The tree of ordered inputs consists of the IDs of the outputs being spent in the block (i.e., hashes), which is used as the key, the source block in which this UTXO was generated, and a reference to the transaction in this block that spends this input. Any other data that would normally be included for an input (in order to generate the ID) is stored here.

The tree of ordered outputs consists of the IDs of the outputs being generated, which is used as the key, and a reference to the transaction in this block that generates this output. Any other data that would normally be included for an output (in order to generate the ID) is stored here.

Note: just as described above for the previous fraud proof scheme, these multiple trees can be represented as a single tree. This is an implementation detail.

Fraud Proofs

The \mathtt{VerifyTransition} method proceeds in much the same way as described above: given pre-state witnesses, a transaction, and post-state witnesses, it verifies that everything matches up. The difference lies in how the pre- and post-state witnesses are formatted and verified.

For the transaction, the fraud proof provides:

  1. A witness that the transaction exists in the list of ordered transactions for the current block.
  2. For each input (pre-state):
    1. A witness that the referenced input exists in the list of ordered inputs for the current block, or
    2. Alternatively, if the referenced input does not exist, a witness to this effect.
    3. A witness that that the input exists in the list of ordered outputs for the source block, or
    4. Alternatively, if the input has been spent elsewhere, a witness to this effect (including if it has been spent in the current block by a different transaction).
  3. For each output (post-state), optionally:
    1. A witness that the referenced output does not exist in the list of ordered outputs for the current block.

We need to make sure that the inputs spent by the block and the outputs generated by the block all originate from exactly one transaction, so a second fraud proof form is needed.

For the input (output), the fraud proof provides:

  1. A witness that the input (output) exists in the list of ordered inputs (outputs) for the current block.
  2. A witness that the referenced transaction does not exist in the list of ordered transactions for the current block, or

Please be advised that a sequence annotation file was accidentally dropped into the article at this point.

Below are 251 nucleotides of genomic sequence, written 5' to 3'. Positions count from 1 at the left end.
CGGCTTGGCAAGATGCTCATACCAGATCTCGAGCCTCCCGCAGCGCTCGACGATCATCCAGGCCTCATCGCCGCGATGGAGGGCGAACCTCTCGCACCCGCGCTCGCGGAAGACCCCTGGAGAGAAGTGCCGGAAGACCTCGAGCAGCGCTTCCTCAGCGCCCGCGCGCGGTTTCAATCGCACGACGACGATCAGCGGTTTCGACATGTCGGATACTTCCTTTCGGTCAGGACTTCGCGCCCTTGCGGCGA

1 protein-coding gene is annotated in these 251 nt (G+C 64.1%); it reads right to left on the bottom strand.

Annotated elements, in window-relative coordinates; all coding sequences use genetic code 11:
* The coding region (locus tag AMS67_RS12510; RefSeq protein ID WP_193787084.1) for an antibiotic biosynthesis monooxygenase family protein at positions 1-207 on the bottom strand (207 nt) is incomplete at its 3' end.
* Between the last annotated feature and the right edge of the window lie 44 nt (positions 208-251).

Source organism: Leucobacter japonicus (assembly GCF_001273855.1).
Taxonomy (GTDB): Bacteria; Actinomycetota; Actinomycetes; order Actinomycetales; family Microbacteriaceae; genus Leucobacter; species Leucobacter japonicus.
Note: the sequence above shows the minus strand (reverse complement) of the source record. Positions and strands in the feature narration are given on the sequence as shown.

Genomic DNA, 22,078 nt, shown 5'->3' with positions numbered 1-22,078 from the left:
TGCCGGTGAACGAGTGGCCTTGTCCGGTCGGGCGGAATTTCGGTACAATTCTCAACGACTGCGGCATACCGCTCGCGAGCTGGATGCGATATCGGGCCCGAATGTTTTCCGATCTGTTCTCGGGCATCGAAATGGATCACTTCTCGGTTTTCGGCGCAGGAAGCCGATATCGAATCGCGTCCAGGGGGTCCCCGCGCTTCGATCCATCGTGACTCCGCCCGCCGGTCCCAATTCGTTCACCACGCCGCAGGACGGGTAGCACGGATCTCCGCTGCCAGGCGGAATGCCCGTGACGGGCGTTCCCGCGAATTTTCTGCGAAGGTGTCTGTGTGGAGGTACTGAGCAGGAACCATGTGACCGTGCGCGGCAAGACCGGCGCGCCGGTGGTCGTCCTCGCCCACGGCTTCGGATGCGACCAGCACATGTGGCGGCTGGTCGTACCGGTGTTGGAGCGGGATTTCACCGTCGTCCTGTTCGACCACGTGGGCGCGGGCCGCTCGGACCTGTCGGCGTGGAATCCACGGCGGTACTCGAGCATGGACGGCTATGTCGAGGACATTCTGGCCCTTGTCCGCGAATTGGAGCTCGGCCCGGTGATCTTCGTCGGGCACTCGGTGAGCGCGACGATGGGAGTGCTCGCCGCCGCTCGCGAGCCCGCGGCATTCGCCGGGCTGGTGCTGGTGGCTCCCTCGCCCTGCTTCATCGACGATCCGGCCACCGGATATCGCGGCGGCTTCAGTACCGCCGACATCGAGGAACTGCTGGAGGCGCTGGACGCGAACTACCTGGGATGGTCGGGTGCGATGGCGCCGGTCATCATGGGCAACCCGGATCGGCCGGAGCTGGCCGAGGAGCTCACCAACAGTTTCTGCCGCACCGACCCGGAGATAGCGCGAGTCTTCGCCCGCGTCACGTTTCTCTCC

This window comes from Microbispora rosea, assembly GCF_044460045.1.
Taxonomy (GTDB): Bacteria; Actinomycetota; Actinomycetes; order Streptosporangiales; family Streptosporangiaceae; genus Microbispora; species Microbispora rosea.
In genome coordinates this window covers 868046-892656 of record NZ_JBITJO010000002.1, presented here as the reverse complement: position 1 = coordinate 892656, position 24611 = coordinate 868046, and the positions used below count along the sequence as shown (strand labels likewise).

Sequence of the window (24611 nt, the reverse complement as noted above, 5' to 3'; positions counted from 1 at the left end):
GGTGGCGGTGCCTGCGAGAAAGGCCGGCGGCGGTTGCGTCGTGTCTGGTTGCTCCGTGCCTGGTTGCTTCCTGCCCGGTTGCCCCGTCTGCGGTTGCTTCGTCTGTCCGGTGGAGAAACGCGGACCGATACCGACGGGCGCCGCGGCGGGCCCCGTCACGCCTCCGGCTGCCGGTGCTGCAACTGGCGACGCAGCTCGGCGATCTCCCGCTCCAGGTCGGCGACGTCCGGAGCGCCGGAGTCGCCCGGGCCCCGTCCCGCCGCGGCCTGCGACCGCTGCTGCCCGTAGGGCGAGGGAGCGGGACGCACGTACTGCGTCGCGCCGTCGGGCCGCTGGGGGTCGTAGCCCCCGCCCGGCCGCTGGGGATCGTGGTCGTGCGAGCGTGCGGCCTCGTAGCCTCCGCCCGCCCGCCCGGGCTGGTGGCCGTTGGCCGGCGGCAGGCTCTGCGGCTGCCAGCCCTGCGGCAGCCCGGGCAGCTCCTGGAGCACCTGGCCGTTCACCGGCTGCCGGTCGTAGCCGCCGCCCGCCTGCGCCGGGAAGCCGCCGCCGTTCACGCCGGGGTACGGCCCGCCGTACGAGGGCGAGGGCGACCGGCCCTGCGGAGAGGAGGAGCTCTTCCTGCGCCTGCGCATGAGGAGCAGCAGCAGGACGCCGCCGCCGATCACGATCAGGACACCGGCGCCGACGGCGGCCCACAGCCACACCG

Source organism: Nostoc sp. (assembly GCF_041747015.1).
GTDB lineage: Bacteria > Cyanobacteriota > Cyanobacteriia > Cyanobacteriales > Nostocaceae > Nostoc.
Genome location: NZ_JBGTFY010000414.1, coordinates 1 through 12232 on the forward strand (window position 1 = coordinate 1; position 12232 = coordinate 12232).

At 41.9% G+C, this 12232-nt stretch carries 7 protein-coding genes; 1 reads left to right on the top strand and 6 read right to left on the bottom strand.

3. Two witnesses that the referenced transaction and another one both exist in the list of ordered transactions for the current block and both spend (generate) the same input (output).

Incorrect construction of any of the three trees can be proven compactly trivially.

The correctness of collected transaction fees and newly minted coins can be verified using Merkle sum trees for the input and output trees.

Analysis

The above scheme gives us a very bizarre property: transaction ordering does not matter for execution! We simply need to check that everything in the list of inputs was previously unspent (including being in the list of outputs of the current block) and that all items in the lists of inputs and outputs are unique. As such, transactions in a block happen “all at once.” This property has been discussed before with the suggestion to adopt a canonical lexical transaction ordering for Bitcoin Cash.

Block producers using this fraud proof scheme do not need to keep track of state in an authenticated data structure at all (though they should still keep track of the state—UTXO set—as that’s needed to generate the three trees in the first place), and especially don’t have to compute intermediate state roots. This makes it possible and easy to parallelize, allowing block producers and validators to scale out.

Correctness

Proof of correctness by induction is left as an exercise for the reader.

Intuitions

Note that what is proposed here does not preclude committing to a state root at each block, it only and specifically deals with not needing intermediate state roots for fraud proofs.

Interestingly, the act of generating intermediate state roots is isomorphic to generating a proof for a stateless client. As such, the enormous single-threaded cost of serializing the state after every transaction is something that relayers / state providers / light client servers will have to deal with in Eth 2.0.

Conclusion

We present a non-novel scheme for general-purpose fraud proofs for UTXO data model blockchains that is thread-friendly to generate, unlike previous proposals.

Updates

The above scheme can be simplified: rather than having three separate trees, each input simply needs to have metadata pointing to the and transaction index that generated the UTXO (thanks to Jonathan Toomim for suggesting this).

It turns out this simplified scheme is essentially identical to the one suggested in BIP-141 all the way in 2015, and does not require lexicographically ordering transactions within a block (thanks to Gregory Maxwell for pointing this out to me). To the best of my limited knowledge, this idea originated with Rusty Russell.